“Is there some universal concept of God that all religions share? Or, is God fundamentally different to people of different faiths?”
Those are the easy questions Morgan Freeman asks at the start of The Story of God‘s third episode this Sunday.
The six-part series (National Geographic Channel, Sundays at 9) looks at six aspects of the divine: life after death, creation, armogeddon, evil, miracles, and this Sunday’s episode, which asks, “Who is God?”
On the show, Morgan Freeman travels around the world, to seven countries and 20 cities, talking to people and to the camera, exploring different traditions and perspectives—and the origins and history of beliefs—without judgement.
He gets on his private plane and ends up in places such as the interior of an Egyptian pyramid, where an expert talks him through the meaning of the hieroglyphics, and where he looks into an empty sarcophagus and says, “Well, I’m sorry he’s not here, I’d like to shake his hand, say, Hello, how you been, what’s going on?”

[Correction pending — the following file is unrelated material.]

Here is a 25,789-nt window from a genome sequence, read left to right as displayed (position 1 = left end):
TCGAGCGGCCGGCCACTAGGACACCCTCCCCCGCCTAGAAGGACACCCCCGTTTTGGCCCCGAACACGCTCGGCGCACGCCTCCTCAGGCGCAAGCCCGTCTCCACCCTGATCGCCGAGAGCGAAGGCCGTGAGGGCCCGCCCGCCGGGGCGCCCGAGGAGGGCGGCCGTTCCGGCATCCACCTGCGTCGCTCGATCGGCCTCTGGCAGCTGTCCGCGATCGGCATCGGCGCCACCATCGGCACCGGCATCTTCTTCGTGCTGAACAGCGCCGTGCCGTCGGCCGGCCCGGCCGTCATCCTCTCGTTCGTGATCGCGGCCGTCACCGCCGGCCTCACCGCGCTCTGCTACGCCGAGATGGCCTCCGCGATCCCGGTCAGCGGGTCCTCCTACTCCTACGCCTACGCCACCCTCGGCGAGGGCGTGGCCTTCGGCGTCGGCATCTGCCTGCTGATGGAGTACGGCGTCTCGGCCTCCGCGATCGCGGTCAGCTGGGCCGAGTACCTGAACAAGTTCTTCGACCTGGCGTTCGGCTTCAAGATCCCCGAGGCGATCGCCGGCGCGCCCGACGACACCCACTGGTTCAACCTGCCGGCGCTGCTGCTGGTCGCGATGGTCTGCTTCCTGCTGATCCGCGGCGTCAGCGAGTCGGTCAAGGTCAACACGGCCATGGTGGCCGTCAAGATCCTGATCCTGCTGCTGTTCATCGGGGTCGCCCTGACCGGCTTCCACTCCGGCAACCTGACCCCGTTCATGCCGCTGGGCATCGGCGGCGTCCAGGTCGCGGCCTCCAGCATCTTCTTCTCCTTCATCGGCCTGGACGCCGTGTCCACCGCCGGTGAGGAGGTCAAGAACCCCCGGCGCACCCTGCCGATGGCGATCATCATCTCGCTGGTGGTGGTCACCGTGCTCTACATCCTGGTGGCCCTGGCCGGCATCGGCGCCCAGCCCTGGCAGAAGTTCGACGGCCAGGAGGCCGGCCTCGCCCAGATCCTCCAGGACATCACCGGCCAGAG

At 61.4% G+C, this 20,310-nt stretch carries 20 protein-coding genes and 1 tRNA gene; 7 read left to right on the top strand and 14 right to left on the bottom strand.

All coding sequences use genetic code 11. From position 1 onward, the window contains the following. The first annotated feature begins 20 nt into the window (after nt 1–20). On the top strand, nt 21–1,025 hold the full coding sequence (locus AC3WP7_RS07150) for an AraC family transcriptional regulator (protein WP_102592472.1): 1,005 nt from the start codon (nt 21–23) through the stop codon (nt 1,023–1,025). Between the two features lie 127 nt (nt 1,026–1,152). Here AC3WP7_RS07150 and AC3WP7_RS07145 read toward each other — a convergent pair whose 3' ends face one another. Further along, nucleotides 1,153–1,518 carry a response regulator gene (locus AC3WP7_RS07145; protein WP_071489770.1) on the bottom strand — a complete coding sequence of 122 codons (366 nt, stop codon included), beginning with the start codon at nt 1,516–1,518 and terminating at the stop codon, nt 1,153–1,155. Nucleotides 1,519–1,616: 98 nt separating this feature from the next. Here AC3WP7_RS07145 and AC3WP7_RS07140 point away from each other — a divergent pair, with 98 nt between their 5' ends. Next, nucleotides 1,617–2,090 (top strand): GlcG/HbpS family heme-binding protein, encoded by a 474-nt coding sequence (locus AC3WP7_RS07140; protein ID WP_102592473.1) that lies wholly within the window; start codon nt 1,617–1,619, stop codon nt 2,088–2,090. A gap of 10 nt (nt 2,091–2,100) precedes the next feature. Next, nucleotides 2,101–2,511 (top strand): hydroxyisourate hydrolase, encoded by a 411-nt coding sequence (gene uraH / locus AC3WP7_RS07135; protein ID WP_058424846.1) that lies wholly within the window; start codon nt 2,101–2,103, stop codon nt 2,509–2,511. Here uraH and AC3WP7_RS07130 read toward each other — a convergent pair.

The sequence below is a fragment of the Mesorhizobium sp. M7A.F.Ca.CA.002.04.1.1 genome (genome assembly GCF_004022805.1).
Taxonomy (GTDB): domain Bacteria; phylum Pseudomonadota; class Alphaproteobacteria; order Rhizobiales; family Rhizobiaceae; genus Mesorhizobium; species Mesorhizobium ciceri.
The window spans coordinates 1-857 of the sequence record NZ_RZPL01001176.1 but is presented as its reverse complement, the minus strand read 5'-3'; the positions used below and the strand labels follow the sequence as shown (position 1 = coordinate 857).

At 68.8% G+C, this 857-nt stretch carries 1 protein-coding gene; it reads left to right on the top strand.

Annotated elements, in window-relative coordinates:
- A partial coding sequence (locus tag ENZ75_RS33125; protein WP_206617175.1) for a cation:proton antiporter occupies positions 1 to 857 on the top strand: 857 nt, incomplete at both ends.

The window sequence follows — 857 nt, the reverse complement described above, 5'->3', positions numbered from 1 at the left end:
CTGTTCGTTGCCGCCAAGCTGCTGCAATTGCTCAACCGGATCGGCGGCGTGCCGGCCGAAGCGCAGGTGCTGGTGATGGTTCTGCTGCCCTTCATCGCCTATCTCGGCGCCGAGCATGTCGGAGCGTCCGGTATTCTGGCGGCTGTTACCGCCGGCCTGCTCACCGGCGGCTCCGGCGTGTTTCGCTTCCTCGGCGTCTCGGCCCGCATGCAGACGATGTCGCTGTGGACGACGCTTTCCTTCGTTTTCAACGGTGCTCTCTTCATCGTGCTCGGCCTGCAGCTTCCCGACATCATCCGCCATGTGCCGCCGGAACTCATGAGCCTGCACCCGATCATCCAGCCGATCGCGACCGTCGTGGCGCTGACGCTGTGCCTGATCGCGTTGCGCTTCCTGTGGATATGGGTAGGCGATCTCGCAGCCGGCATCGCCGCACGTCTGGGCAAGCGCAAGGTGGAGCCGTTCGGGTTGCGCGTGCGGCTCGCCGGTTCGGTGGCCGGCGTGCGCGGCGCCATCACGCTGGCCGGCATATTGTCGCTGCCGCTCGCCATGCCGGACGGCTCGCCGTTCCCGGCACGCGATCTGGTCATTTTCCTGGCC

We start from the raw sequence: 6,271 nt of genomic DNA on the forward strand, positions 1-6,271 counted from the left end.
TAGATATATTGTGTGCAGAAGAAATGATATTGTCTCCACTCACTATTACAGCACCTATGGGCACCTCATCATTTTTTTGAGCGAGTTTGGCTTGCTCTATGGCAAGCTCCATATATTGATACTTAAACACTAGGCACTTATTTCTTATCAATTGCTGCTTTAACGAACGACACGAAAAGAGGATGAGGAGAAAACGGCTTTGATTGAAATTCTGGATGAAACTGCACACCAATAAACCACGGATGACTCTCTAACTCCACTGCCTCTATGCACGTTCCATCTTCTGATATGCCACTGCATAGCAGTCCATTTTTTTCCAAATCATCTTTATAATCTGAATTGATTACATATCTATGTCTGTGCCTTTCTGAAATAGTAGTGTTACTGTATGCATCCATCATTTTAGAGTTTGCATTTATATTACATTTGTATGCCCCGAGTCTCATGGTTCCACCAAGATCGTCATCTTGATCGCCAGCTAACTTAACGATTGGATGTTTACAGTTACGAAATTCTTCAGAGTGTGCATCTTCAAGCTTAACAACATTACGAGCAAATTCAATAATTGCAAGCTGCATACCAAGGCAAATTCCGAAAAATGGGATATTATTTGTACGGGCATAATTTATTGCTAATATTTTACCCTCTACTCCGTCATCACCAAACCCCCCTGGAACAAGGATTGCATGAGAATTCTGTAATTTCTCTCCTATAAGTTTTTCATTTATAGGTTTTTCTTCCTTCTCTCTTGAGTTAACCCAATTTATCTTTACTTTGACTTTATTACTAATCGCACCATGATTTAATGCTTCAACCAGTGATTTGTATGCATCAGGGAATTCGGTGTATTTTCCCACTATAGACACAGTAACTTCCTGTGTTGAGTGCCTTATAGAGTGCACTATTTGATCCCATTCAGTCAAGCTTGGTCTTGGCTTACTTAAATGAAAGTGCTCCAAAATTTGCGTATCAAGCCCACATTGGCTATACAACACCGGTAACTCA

For moments like that, and for the information it packs into each hour along with great cinematography, the show is worth watching.There’s no doubt that Morgan Freeman’s on-screen presence helped draw 3.5 million viewers to the show’s debut, which became NatGeo’s “fourth most-watched telecast of all time,” according to the network.
Produced by Freeman’s production company, Revelations Entertainment, which also produced Science’s Through the Wormhole. At TCA in January, Freeman was asked what led him to these kinds of exploratory nonfiction series.
“I don’t remember. I don’t know how,” he said, and then referenced Revelations CEO Lori McCreary and Story of God executive producer James Younger: “except that my relationship with these two was the main catalyst for all of it. We were able to exchange ideas philosophically, philosophical ideas, and I think over the years they’ve sort of crystalized into work.”
He was also asked about his film roles, and said, definitively, that those roles and this series are unrelated: “playing God in the movies is just strictly a matter of learning a script.”